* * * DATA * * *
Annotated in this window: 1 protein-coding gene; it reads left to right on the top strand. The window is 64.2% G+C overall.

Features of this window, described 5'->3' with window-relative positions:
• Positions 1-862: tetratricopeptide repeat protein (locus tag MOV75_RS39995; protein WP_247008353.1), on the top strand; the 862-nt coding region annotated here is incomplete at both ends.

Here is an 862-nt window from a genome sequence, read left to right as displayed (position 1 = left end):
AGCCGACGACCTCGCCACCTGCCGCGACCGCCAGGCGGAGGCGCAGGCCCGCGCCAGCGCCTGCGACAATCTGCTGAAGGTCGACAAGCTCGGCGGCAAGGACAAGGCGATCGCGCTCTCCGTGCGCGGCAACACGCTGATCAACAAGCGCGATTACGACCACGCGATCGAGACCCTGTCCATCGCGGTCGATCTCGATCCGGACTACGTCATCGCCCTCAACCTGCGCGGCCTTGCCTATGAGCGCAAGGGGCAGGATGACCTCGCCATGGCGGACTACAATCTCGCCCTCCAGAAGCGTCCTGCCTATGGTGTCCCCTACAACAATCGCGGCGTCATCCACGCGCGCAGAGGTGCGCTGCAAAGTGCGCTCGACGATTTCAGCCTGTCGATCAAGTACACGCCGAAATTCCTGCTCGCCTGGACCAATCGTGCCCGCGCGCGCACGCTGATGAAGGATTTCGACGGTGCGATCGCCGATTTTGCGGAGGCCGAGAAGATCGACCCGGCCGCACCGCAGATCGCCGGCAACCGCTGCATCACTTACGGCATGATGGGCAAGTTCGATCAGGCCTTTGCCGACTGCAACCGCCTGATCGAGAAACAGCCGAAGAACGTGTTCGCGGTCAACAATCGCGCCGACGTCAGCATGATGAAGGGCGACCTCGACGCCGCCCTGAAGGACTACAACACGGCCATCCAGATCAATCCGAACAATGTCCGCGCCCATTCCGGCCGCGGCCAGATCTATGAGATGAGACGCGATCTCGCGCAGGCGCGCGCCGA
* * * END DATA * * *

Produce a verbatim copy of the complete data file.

Annotated in this window: 1 protein-coding gene; it reads left to right on the top strand. The window is 64.2% G+C overall.

Features of this window, described 5'->3' with window-relative positions:
• Positions 1-862: tetratricopeptide repeat protein (locus tag MOV75_RS39995; protein WP_247008353.1), on the top strand; the 862-nt coding region annotated here is incomplete at both ends.

Here is an 862-nt window from a genome sequence, read left to right as displayed (position 1 = left end):
AGCCGACGACCTCGCCACCTGCCGCGACCGCCAGGCGGAGGCGCAGGCCCGCGCCAGCGCCTGCGACAATCTGCTGAAGGTCGACAAGCTCGGCGGCAAGGACAAGGCGATCGCGCTCTCCGTGCGCGGCAACACGCTGATCAACAAGCGCGATTACGACCACGCGATCGAGACCCTGTCCATCGCGGTCGATCTCGATCCGGACTACGTCATCGCCCTCAACCTGCGCGGCCTTGCCTATGAGCGCAAGGGGCAGGATGACCTCGCCATGGCGGACTACAATCTCGCCCTCCAGAAGCGTCCTGCCTATGGTGTCCCCTACAACAATCGCGGCGTCATCCACGCGCGCAGAGGTGCGCTGCAAAGTGCGCTCGACGATTTCAGCCTGTCGATCAAGTACACGCCGAAATTCCTGCTCGCCTGGACCAATCGTGCCCGCGCGCGCACGCTGATGAAGGATTTCGACGGTGCGATCGCCGATTTTGCGGAGGCCGAGAAGATCGACCCGGCCGCACCGCAGATCGCCGGCAACCGCTGCATCACTTACGGCATGATGGGCAAGTTCGATCAGGCCTTTGCCGACTGCAACCGCCTGATCGAGAAACAGCCGAAGAACGTGTTCGCGGTCAACAATCGCGCCGACGTCAGCATGATGAAGGGCGACCTCGACGCCGCCCTGAAGGACTACAACACGGCCATCCAGATCAATCCGAACAATGTCCGCGCCCATTCCGGCCGCGGCCAGATCTATGAGATGAGACGCGATCTCGCGCAGGCGCGCGCCGA